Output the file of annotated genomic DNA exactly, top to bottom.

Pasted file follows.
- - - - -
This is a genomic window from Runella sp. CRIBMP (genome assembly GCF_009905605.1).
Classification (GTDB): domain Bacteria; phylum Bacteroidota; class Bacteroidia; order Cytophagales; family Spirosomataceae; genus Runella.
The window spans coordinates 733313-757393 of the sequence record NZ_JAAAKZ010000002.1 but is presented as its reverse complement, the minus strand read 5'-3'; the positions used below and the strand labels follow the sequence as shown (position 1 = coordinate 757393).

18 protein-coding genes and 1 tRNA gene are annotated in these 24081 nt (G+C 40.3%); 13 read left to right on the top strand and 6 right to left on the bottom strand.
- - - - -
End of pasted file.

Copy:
This is a genomic window from Runella sp. CRIBMP (genome assembly GCF_009905605.1).
Classification (GTDB): domain Bacteria; phylum Bacteroidota; class Bacteroidia; order Cytophagales; family Spirosomataceae; genus Runella.
The window spans coordinates 733313-757393 of the sequence record NZ_JAAAKZ010000002.1 but is presented as its reverse complement, the minus strand read 5'-3'; the positions used below and the strand labels follow the sequence as shown (position 1 = coordinate 757393).

18 protein-coding genes and 1 tRNA gene are annotated in these 24081 nt (G+C 40.3%); 13 read left to right on the top strand and 6 right to left on the bottom strand.